How Money Corrupts American Politics
The effects of money are manifold, subtle, and hard to pin down, but a number of pathways of influence can be laid out. Most are based on judgments about the best available evidence, short of irrefutable proof. But on certain key points the quantitative evidence is fairly conclusive. Political scientist Gary Jacobson and other scholars have pinned down how monetary advantages affect chances of winning congressional elections Large amounts of money are virtually essential if a candidate is to have any serious chance of winning. Inability to raise big money leads to losing general elections, losing party nominations, or giving up even before getting started. Thus the need to raise money acts as a filter, tending to eliminate public officials who hold certain points of view – even points of view that are popular with most Americans.
The need for money tends to filter out centrist candidates. Most congressional districts are gerrymandered to ensure a big advantage for one party or the other, so that election outcomes are actually decided in low-salience, low-turnout, one-party primary elections. Primaries are usually dominated by ideological party activists and money givers, who tend to hold extreme views and to reject all but the purest partisan candidates. This contributes to party polarization and legislative gridlock in Congress.
The need for money filters out candidates on the economic left. Democratic as well as Republican candidates have to raise big money, most of which comes from economically successful entrepreneurs and professionals who tend to hold rather conservative views on taxes, social welfare spending, and economic regulation. As a result, few candidates whose views are not broadly acceptable to the affluent are nominated or elected.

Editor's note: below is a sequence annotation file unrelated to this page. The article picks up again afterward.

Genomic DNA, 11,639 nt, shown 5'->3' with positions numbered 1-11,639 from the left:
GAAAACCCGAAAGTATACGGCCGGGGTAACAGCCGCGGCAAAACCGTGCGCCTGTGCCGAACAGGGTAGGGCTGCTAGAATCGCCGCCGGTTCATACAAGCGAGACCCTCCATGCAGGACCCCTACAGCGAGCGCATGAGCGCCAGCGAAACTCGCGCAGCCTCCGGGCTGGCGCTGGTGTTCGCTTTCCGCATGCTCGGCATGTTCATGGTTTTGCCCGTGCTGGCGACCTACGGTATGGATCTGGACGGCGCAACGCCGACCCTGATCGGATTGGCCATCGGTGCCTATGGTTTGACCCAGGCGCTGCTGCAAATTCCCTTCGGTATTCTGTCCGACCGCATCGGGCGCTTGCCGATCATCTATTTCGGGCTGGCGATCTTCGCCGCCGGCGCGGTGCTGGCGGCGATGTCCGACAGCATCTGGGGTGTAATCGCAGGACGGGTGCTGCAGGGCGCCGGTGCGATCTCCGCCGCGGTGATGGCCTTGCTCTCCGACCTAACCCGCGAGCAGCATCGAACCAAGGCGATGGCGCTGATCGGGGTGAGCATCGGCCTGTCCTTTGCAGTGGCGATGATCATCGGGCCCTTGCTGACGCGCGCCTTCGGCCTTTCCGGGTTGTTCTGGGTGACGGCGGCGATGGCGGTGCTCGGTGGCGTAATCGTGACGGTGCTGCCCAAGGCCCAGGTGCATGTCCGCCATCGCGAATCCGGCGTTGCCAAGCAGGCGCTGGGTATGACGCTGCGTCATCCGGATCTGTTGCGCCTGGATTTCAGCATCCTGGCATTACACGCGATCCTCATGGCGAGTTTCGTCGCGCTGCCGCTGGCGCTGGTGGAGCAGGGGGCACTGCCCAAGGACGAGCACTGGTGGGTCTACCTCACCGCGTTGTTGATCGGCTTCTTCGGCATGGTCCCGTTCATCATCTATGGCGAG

The quest for money tilts candidates' priorities and policy stands. Countless hours spent grubbing for money from affluent contributors changes candidates' priorities and sense of constituent needs. As they speak with potential donors, candidates hear repeatedly about resentment of progressive taxes and "wasteful" social spending. Special tax breaks for corporations and hedge fund managers start to sound reasonable.
Affluent citizens get extra influence by turning out to vote, working in campaigns, and contacting officials. Campaign contributions are not the only way in which affluent people get involved in politics; these same people tend to be active in other ways too, underscoring their importance to candidates.
Money can tip the outcome of close elections. Money spent on media, organizing, and turnout tends to increase vote totals, giving a significant advantage to candidates favored by money givers.
Money buys access to officials. When big contributors contact officials they tend to get attention. Their economic resources enable them to get a hearing, to offer help with information and expertise – even to draft bills. Research shows that these processes boost the influence of the affluent on the policy topics and ideas officeholders consider, biasing the public agenda toward the concerns of the affluent.
The quest for re-election money affects officials' priorities and policy stands. From the moment they win office, candidates look ahead to the money they must raise for reelection, and this is bound to steal time from official duties and slant their attention toward constituents who are substantial donors.
In sum, the net effects of money in politics include distraction from the public business, exacerbation of polarization and gridlock, and distortion of policy making in wasteful, inefficient, and anti-democratic directions. These are not trivial costs to American democracy, and their impact raises the obvious question: what can be done? There is little immediate prospect for a Supreme Court decision or Constitutional amendment to reduce the impact of money on politics. But the effects of big private money could be greatly diluted through public funding – for example, by letting all citizens contribute with "democracy vouchers" (as legal expert Larry Lessig has proposed) or instituting some other system of matching small contributions. To make something like this happen – over the likely resistance of wealthy big contributors – would require a broad, bipartisan social movement. Citizens of various ideological persuasions would have to join together, much as Americans once did in broad reform movements during the Progressive Era of the early twentieth century.
Benjamin Page is the Gordon Scott Fulcher Professor of Decision Making at Northwestern University. Click here to learn more about Ben's research and advocacy.
Click here to read the next contribution to our forum from Kay Schlozman, "The Other Kind of Political Money."